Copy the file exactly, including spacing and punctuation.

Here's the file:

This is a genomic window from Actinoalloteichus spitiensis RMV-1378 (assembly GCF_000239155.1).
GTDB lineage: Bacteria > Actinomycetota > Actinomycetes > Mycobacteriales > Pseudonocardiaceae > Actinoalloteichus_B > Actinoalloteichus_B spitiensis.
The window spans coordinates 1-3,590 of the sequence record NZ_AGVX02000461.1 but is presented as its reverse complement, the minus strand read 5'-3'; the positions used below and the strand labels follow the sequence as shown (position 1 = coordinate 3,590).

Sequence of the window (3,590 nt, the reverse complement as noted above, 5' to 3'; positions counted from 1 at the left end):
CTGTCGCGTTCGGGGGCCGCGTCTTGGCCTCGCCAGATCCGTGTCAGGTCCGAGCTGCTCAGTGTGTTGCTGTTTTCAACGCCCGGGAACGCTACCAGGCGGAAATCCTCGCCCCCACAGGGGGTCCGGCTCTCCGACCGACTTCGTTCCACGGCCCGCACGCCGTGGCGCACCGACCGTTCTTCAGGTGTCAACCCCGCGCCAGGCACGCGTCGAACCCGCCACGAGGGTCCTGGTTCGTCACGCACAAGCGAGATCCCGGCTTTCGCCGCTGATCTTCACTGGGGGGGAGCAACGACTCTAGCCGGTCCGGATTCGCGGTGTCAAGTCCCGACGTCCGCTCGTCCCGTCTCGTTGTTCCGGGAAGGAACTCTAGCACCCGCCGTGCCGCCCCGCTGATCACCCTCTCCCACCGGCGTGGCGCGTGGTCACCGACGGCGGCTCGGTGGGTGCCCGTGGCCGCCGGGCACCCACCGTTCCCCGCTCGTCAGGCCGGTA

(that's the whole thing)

This is a genomic window from Actinoalloteichus spitiensis RMV-1378 (assembly GCF_000239155.1).
GTDB lineage: Bacteria > Actinomycetota > Actinomycetes > Mycobacteriales > Pseudonocardiaceae > Actinoalloteichus_B > Actinoalloteichus_B spitiensis.
The window spans coordinates 1-3,590 of the sequence record NZ_AGVX02000461.1 but is presented as its reverse complement, the minus strand read 5'-3'; the positions used below and the strand labels follow the sequence as shown (position 1 = coordinate 3,590).

Sequence of the window (3,590 nt, the reverse complement as noted above, 5' to 3'; positions counted from 1 at the left end):
CTGTCGCGTTCGGGGGCCGCGTCTTGGCCTCGCCAGATCCGTGTCAGGTCCGAGCTGCTCAGTGTGTTGCTGTTTTCAACGCCCGGGAACGCTACCAGGCGGAAATCCTCGCCCCCACAGGGGGTCCGGCTCTCCGACCGACTTCGTTCCACGGCCCGCACGCCGTGGCGCACCGACCGTTCTTCAGGTGTCAACCCCGCGCCAGGCACGCGTCGAACCCGCCACGAGGGTCCTGGTTCGTCACGCACAAGCGAGATCCCGGCTTTCGCCGCTGATCTTCACTGGGGGGGAGCAACGACTCTAGCCGGTCCGGATTCGCGGTGTCAAGTCCCGACGTCCGCTCGTCCCGTCTCGTTGTTCCGGGAAGGAACTCTAGCACCCGCCGTGCCGCCCCGCTGATCACCCTCTCCCACCGGCGTGGCGCGTGGTCACCGACGGCGGCTCGGTGGGTGCCCGTGGCCGCCGGGCACCCACCGTTCCCCGCTCGTCAGGCCGGTA